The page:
So, which one are you? A pessimist or an optimist? Or are you one of those people who think it doesn’t really matter? Let’s define each one first. Pessimists tend to believe the bad things that happen are due to being uncoordinated, dumb, or unlucky, or due to an unfriendly universe. In other words, it’s a permanent and internal condition, it’s who they are, or it’s what they’re doomed to endure.
Optimists tend to believe the bad things that happen are temporary blips on the screen-of-life and are due to the mistakes they make, but it’s NOT who they are. They know that circumstances can be changed next time around and they’re determined to make an adjustment in the future.
They see their environments as favorable.
Experiments show that pessimists are three times more likely to give up, and optimists tend to do better in school, sports, and in business, regardless of talent. In one study, optimistic real estate agents sold 250% to 320% more than pessimistic agents.
Pessimists explain things that happen like this:
“I’m so dumb.” Or, “I always make mistakes like that.”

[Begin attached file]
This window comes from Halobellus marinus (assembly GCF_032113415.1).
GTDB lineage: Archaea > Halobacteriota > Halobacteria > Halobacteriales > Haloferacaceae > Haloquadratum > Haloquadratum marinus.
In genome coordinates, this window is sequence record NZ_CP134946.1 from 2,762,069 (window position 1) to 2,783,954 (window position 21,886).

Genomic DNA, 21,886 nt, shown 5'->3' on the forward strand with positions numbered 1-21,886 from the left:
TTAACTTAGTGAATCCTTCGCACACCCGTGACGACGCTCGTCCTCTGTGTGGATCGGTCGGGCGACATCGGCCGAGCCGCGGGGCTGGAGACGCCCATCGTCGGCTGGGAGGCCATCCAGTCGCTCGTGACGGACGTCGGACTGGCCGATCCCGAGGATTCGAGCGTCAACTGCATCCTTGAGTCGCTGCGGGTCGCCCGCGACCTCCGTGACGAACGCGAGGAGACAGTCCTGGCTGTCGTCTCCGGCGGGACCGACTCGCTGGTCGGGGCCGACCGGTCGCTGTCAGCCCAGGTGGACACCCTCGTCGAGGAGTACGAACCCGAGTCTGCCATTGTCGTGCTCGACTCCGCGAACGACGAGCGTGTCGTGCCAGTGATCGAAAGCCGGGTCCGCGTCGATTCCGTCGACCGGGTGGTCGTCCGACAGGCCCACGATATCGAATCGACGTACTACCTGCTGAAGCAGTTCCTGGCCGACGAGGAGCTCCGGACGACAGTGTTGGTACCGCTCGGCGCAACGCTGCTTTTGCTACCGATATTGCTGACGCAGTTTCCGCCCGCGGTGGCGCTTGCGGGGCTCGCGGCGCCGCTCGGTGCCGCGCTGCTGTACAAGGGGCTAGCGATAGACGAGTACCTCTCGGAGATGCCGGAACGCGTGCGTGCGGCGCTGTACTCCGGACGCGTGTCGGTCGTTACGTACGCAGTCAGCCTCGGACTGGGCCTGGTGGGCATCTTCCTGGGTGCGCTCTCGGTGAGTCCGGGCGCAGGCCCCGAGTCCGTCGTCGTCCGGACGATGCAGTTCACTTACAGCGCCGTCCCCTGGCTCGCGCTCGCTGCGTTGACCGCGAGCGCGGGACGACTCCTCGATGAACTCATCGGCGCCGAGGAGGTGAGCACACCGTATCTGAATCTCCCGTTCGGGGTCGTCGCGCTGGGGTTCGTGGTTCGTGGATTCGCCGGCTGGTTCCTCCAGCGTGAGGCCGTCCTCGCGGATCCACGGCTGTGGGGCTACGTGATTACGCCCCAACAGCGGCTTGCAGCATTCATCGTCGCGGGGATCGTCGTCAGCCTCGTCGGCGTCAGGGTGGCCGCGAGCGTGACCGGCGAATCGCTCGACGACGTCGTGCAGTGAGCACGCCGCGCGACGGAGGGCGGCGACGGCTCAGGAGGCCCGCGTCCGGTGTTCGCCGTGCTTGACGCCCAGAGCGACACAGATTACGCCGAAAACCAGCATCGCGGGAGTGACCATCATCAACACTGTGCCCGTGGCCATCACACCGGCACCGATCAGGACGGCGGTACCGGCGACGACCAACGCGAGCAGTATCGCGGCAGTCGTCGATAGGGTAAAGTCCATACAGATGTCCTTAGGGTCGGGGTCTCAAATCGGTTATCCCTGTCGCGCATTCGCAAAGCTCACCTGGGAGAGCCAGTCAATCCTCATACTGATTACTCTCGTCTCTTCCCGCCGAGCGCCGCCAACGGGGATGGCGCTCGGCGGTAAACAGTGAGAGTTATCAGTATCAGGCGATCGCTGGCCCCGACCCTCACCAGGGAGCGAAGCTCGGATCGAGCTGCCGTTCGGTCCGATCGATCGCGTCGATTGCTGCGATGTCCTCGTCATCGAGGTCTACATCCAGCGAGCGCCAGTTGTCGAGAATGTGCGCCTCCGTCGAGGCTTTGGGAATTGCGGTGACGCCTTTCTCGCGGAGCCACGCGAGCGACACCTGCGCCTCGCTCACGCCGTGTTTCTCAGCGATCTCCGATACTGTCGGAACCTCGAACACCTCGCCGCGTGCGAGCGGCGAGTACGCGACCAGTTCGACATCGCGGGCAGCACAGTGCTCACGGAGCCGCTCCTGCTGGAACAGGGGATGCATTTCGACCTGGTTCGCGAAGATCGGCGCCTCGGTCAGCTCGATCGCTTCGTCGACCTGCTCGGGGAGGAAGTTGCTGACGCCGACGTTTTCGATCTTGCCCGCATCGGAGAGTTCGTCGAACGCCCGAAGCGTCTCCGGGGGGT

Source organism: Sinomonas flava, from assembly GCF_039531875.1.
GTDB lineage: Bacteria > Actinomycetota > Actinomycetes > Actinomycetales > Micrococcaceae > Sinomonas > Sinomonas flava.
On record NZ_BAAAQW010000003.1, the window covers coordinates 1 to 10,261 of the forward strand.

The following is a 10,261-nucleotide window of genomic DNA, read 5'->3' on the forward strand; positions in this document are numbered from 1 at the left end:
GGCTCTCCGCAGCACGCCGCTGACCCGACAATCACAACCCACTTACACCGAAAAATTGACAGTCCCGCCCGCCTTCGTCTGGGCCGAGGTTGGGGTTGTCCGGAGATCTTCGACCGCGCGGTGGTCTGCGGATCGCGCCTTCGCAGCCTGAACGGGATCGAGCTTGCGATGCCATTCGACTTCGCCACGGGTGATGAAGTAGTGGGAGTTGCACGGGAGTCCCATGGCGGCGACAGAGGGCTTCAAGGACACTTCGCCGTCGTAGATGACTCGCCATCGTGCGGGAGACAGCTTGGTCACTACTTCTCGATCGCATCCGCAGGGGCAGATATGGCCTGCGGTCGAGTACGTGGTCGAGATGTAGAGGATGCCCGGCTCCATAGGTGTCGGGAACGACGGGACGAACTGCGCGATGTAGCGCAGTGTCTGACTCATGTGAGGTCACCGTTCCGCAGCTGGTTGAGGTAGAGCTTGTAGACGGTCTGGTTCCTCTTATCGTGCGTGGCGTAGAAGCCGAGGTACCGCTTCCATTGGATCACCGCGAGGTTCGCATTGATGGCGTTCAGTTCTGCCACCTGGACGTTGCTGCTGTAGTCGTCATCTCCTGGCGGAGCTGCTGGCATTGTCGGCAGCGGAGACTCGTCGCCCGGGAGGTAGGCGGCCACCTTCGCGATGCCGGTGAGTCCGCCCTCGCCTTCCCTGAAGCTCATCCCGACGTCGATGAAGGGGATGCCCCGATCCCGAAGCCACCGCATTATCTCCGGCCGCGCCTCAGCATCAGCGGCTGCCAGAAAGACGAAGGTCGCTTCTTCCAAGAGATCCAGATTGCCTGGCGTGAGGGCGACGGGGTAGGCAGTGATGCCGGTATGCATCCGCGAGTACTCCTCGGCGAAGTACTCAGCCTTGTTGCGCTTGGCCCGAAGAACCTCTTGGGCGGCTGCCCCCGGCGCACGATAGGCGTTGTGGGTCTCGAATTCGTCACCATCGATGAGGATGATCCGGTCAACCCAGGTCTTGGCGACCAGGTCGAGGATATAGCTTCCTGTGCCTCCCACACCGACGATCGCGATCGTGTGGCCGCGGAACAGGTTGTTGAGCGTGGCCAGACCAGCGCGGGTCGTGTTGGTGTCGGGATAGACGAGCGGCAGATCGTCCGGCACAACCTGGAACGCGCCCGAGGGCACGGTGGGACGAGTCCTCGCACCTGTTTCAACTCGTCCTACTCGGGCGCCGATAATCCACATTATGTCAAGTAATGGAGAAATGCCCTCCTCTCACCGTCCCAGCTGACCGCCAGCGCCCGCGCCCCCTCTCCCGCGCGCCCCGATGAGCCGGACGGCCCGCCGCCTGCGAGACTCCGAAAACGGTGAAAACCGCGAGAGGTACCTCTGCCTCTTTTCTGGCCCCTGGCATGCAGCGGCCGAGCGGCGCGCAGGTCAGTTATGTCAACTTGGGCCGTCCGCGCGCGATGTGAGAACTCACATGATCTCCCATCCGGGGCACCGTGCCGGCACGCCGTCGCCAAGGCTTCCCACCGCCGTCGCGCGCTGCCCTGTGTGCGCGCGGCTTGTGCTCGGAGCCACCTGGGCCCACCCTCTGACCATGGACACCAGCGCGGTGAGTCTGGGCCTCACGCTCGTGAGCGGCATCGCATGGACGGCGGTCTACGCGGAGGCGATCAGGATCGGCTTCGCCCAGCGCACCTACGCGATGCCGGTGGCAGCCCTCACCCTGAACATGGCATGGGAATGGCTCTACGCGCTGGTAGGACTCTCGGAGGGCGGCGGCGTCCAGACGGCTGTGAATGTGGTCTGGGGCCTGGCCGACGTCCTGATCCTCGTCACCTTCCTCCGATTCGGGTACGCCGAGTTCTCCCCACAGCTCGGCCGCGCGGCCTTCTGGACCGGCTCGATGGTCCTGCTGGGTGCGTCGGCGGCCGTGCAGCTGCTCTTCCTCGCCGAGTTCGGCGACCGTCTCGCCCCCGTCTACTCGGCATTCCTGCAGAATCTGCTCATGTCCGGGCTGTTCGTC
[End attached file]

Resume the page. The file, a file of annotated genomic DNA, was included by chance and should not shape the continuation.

Optimists are more likely to say:
“I wasn’t thinking on that one.”
Or, “I’m having an off day.”
The big news is that pessimists can learn to be optimists using a simple skill: Learn to argue with yourself! When you hear your brain say something like “I’m so bad at tests”, immediately argue back by reminding yourself of the times you’ve done well. If your brain says, “I always blow it in games”, learn to stand up for yourself by pointing out a fact that proves it’s not true. “I made a great play last week!”
Correct the brain about the lies it tells. Don’t believe everything it says. When you learn the skills of non-negative thinking you’ll become more optimistic and the benefits are huge! Research shows that optimistic people not only win more often, but they are noticeably better under pressure, AND better when they have to overcome obstacles. It’s been said that if we truly understood the power of our brains, we’d never allow ourselves another negative thought.
Nothing good comes from negativity!
Choose to be an optimistic thinker when bad things happen. Remember, this kind of thinking is a choice we make. Use your brain as a powerful friend, not a devious opponent.
David Benzel Author & Founder, Growing Champions for Life